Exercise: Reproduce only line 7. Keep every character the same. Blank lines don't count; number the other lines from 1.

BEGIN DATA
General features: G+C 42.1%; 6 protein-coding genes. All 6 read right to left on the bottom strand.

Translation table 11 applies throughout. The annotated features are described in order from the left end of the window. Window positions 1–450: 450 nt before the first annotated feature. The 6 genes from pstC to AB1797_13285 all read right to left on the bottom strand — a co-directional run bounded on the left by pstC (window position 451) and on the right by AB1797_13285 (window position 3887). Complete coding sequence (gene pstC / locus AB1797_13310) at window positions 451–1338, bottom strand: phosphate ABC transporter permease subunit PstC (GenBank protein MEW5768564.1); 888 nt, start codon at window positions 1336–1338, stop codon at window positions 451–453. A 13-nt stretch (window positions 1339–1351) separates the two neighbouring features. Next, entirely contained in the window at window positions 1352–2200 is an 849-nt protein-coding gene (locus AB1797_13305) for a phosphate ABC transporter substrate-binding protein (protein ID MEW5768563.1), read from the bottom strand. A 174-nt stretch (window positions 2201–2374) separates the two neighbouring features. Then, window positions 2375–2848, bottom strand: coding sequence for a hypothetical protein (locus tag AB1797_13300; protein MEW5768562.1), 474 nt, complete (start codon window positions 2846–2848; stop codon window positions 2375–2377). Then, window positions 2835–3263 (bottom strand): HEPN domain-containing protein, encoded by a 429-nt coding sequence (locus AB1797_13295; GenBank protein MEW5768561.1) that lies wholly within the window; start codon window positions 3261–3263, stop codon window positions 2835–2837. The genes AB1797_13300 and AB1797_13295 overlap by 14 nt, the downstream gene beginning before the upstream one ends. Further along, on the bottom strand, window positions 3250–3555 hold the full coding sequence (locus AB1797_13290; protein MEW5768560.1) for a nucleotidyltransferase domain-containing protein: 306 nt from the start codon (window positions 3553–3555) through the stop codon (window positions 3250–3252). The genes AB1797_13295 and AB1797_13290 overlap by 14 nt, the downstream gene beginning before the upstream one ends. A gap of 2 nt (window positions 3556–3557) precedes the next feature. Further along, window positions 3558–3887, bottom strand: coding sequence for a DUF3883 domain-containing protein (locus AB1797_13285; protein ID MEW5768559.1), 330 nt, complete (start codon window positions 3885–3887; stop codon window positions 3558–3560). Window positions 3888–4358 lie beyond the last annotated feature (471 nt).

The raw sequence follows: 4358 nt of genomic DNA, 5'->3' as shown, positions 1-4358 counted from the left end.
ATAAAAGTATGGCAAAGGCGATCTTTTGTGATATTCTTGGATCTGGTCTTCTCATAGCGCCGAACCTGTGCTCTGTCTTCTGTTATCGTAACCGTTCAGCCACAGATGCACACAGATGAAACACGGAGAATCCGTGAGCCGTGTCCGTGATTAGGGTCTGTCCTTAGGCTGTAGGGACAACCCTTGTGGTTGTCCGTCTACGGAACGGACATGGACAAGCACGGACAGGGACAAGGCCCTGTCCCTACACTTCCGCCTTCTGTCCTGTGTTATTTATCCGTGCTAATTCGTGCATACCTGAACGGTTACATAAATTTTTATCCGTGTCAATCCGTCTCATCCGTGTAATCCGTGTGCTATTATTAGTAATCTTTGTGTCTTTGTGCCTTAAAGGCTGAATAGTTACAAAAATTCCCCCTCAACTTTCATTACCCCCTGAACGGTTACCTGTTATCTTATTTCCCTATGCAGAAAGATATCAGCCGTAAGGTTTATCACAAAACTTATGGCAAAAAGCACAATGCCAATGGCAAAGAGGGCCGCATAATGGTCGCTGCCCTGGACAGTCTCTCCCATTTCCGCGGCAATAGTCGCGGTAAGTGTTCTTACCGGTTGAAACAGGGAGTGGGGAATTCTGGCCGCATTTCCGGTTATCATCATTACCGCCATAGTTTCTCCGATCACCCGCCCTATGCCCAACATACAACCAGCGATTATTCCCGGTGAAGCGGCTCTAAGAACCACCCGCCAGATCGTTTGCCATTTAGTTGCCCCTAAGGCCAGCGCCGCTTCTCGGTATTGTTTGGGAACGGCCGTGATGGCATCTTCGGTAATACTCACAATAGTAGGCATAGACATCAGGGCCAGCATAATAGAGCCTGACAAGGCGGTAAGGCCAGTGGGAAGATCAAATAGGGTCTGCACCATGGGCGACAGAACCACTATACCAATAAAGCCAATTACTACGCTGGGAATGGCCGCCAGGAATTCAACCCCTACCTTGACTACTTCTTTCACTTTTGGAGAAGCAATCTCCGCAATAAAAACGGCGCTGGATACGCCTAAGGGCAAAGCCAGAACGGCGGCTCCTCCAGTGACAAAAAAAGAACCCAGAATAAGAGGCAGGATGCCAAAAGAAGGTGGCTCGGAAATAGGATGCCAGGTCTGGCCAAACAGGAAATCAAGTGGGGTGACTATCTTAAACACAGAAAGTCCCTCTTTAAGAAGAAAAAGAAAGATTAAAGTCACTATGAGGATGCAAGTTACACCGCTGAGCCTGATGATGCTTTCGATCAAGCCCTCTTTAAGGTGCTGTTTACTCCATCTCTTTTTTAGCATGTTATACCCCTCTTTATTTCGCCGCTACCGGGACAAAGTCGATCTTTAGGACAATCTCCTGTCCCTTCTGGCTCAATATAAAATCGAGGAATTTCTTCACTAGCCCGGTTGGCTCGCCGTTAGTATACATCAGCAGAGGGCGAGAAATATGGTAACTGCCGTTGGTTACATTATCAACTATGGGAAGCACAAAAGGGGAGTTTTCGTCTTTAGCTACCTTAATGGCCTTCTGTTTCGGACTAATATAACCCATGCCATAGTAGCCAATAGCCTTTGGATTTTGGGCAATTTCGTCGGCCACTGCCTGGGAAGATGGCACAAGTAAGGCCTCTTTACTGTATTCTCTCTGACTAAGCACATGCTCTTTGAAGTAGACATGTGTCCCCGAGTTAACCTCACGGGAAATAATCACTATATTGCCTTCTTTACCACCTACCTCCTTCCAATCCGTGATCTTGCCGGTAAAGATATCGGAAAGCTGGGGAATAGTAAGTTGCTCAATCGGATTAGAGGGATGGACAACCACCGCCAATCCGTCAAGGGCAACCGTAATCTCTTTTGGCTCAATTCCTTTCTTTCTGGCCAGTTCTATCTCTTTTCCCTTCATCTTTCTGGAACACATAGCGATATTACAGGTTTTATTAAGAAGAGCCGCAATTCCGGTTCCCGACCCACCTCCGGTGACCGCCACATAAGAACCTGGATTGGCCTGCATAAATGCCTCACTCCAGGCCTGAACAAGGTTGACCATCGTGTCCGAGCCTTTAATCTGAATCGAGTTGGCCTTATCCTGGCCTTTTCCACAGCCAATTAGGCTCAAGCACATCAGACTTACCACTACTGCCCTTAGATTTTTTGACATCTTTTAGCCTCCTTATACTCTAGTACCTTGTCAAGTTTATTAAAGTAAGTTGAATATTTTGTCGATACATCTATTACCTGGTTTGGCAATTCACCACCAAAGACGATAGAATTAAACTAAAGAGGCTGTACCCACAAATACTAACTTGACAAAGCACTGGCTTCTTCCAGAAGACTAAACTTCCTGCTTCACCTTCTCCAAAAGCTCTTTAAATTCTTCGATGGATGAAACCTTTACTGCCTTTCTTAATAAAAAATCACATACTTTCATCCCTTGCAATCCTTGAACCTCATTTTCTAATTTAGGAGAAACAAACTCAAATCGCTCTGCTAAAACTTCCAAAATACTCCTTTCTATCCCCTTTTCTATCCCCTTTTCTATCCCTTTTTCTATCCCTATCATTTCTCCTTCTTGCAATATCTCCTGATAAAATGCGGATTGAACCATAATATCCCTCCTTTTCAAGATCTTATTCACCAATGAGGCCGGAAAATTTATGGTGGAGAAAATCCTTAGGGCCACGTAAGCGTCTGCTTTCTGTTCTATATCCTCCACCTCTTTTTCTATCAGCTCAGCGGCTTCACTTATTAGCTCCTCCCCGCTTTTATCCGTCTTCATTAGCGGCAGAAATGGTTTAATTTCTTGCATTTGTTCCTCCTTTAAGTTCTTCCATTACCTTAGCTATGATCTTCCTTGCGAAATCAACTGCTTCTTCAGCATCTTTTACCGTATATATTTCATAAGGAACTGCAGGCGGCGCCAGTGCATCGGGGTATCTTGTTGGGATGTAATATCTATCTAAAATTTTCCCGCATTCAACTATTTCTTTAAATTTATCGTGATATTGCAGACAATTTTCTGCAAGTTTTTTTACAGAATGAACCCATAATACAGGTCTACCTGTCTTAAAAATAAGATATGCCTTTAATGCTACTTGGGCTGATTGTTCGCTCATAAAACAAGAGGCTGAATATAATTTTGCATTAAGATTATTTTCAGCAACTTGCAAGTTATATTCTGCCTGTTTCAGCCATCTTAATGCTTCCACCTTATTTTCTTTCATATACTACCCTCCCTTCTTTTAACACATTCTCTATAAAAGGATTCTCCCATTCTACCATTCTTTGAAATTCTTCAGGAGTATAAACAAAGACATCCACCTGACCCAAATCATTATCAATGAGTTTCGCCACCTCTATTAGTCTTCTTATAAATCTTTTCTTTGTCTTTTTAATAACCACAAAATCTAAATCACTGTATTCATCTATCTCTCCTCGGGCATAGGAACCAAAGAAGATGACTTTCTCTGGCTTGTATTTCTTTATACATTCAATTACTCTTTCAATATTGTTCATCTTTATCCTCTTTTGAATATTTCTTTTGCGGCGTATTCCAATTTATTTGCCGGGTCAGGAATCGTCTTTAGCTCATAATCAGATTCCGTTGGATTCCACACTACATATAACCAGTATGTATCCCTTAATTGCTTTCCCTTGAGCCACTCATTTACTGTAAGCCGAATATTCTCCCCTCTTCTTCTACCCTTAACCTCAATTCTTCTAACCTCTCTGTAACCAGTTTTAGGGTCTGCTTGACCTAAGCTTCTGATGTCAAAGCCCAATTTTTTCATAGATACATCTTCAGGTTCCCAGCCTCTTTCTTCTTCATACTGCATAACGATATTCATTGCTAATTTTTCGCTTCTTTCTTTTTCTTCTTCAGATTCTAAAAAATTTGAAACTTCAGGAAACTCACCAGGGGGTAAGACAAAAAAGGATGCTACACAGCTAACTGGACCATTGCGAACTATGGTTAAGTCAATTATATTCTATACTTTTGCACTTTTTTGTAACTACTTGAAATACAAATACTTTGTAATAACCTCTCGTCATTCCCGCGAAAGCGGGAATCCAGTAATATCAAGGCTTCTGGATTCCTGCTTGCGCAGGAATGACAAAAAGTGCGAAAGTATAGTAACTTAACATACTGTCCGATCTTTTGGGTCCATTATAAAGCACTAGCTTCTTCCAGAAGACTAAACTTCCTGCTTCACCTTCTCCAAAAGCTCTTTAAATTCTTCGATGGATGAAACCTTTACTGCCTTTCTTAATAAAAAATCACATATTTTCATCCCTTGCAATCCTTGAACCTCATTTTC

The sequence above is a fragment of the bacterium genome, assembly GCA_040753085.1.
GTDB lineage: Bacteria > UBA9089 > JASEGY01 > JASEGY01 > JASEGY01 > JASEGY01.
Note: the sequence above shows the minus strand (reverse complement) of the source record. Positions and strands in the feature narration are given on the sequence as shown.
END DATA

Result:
Note: the sequence above shows the minus strand (reverse complement) of the source record. Positions and strands in the feature narration are given on the sequence as shown.